Self-Surrender and Its Result

 •  6 min. read  •  grade level: 7
WE do not well; this day is a day of good tidings, and we hold our peace." So said the rejoicing lepers (2 Kings 7:9), as they spoiled the tents of the Syrian army; and so say we, as we see an inroad. made in the camp of Satan, and one who had been blinded by him delivered from the power of darkness, and translated into the kingdom of God's dear Son; and so, because we do not well to hold our peace, I feel constrained to write the following simple account of one of the most blessed cases of conversion I ever had the privilege of witnessing.
About eighteen months ago, I was asked to visit a young woman who was consumptive; I went as a Christian friend had done before me, and found her willing to listen, and manifesting interest in the Word of God, if not real anxiety about her soul. We continued to visit her, and during the summer of 1875 she recovered so far as Lobe able to get out; and was a regular attendant at the preachings; but with the fading summer her strength gave way, and she was again confined to the house.
Each time we visited her it seemed as though the exercise of soul was deepening, until it was quite painful to see her poor flushed face wearing such a look of intense anxiety. We put the gospel in all its simplicity before her, and pressed her to accept it in all its richness, its fullness, its glory; but apparently all in vain.
We pleaded with God for her in our prayer meetings, and in private; and as time rolled on, our concern for her increased as hers for her own safety increased likewise. At times it seemed as though she was going to close with the offers of our Saviour God; for, as I set forth the glories of the work of Christ, and God's satisfaction therein, so that He could be just and yet the justifier of him that believeth in Jesus; I have seen her face light up, but, alas, the next moment that gleam of sunshine was gone, and clouds again rested on that poor wasted brow: and her distressed heart would find vent by giving utterance to such words as, “Oh, that I knew it was for me," or, "Oh, that I could believe, if I could only say Christ is mine; my sufferings would all be as nothing.”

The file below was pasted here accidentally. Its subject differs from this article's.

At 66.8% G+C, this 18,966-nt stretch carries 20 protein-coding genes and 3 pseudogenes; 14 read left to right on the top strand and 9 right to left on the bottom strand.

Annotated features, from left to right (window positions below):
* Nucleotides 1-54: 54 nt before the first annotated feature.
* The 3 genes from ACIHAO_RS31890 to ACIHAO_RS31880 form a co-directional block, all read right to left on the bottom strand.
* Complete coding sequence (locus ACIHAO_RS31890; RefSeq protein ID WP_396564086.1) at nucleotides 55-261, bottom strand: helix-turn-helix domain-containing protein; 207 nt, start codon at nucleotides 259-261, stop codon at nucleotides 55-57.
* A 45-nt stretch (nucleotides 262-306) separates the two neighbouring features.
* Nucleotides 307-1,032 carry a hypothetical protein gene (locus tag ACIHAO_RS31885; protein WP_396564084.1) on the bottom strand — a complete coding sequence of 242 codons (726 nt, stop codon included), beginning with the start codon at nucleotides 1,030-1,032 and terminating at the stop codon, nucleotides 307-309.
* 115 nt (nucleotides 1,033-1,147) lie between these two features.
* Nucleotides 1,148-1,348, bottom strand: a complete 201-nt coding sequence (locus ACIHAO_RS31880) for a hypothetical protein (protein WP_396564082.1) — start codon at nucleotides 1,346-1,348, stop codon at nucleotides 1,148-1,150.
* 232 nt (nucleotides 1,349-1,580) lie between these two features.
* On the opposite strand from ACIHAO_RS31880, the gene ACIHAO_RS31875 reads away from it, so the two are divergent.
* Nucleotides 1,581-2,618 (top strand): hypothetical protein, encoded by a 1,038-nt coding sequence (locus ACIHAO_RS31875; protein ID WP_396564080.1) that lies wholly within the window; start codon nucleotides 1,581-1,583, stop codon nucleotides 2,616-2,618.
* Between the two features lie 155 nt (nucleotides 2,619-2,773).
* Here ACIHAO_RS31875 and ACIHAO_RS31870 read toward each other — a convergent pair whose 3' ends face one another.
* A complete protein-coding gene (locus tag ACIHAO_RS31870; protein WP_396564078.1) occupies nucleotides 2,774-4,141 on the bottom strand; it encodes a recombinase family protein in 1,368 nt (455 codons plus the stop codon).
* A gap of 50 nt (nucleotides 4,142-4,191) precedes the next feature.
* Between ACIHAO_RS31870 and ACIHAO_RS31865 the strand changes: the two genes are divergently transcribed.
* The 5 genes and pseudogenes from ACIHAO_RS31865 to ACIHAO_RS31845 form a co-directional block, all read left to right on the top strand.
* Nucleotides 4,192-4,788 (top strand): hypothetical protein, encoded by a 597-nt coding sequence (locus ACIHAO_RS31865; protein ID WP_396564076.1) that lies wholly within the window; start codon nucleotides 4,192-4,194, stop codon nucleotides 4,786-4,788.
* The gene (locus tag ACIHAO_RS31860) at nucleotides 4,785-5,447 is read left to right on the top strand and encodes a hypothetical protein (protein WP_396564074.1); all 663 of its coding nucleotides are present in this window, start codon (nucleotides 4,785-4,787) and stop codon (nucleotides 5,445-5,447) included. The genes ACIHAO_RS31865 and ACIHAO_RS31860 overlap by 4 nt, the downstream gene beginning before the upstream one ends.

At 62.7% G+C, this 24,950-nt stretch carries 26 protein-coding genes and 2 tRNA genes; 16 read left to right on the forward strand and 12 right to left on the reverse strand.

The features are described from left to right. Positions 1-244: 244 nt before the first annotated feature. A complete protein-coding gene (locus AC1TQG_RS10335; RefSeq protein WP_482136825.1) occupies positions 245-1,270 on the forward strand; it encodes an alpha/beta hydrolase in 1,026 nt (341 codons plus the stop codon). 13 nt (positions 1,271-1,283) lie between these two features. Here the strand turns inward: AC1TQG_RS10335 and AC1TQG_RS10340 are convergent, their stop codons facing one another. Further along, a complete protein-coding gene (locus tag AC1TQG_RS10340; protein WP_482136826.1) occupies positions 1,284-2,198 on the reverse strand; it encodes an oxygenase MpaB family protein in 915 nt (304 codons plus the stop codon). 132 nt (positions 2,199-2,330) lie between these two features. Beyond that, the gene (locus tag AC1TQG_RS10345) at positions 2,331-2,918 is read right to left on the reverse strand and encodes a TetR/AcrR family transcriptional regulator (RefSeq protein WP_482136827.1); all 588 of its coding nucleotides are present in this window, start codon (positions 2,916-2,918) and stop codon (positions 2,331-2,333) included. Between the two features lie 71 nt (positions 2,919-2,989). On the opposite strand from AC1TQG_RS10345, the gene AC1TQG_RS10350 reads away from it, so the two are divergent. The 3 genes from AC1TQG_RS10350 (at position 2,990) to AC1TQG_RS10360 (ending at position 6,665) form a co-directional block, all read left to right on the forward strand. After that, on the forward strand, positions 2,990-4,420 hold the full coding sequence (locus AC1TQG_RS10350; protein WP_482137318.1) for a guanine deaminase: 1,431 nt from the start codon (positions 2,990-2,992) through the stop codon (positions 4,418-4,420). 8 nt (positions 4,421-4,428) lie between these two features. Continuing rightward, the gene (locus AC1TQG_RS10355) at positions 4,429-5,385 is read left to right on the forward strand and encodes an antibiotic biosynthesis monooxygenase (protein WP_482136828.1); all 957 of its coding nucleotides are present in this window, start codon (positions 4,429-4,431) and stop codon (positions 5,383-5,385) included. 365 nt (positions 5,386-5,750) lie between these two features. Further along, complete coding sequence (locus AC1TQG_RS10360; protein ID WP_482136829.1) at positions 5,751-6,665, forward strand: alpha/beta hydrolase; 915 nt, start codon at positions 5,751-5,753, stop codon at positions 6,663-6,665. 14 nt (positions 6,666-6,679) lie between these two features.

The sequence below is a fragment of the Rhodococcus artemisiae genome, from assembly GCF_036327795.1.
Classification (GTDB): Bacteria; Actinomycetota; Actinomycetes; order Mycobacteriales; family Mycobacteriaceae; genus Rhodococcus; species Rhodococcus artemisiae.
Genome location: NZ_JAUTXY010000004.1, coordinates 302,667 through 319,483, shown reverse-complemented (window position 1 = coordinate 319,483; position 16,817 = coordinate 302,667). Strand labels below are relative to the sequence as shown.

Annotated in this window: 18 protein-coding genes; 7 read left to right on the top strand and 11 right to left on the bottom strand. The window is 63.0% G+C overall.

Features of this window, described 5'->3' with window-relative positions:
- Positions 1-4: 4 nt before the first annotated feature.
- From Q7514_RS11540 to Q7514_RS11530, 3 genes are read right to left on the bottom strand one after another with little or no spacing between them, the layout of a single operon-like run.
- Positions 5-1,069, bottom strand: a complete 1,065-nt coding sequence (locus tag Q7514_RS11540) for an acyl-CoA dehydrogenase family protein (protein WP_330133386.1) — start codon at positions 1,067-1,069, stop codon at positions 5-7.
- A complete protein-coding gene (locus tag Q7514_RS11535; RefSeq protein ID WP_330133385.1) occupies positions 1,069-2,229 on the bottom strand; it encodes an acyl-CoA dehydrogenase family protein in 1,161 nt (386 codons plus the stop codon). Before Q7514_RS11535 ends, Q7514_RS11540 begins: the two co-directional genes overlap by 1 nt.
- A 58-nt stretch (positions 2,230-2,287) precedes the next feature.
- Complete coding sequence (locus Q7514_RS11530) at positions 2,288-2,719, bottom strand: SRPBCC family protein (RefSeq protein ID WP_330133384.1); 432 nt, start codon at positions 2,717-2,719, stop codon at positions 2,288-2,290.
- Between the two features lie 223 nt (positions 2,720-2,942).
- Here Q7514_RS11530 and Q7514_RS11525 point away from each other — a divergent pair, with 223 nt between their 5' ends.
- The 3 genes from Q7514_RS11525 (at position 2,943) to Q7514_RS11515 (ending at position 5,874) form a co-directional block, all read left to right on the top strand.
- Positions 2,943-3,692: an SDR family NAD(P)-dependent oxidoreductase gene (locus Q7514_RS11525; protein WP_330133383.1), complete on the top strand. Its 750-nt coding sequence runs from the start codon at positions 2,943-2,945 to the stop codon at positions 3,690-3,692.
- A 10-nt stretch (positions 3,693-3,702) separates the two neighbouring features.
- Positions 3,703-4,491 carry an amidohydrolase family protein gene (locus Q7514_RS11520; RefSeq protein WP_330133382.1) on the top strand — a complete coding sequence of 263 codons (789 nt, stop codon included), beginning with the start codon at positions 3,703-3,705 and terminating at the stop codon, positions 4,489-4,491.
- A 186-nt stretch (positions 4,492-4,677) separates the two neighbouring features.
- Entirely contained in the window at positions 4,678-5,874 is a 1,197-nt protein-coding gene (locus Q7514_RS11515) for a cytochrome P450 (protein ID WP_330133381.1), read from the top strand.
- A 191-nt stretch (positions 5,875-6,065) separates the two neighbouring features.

Thus it went on, and. probe her as we would, we could not find out what it was that was keeping her back from Christ, and preventing her getting peace. I saw her on a Thursday early in December, and took her a December copy of "God's Glad Tidings." After reading to and praying with her I again pressed her to accept Christ. She was failing then, as to her body, and it made me plead with her very earnestly; the burning tears chased each other down her sunken yet flushed cheeks, but still no peace, and in that state I left her, hoping that God would use the book I had left.
On Friday and Saturday I was unable to go, and at the close of the meeting on Lord's day morning, I was told that just after I started the doctor had called, saying she was sinking very rapidly, and desired to see me, adding that she was very much distressed in mind. I hastened to her house with heart uplifted to God that at last He would give a word that would lead her to rest with Himself, in the blessed person of His own Son. On reaching the house, I hastily mounted the stairs, and as soon as she saw me, she exclaimed, " I'm so glad you've come; " and then, as I turned toward the bed, she clasped her hands, and said “Sir, I've found peace, I'm saved.”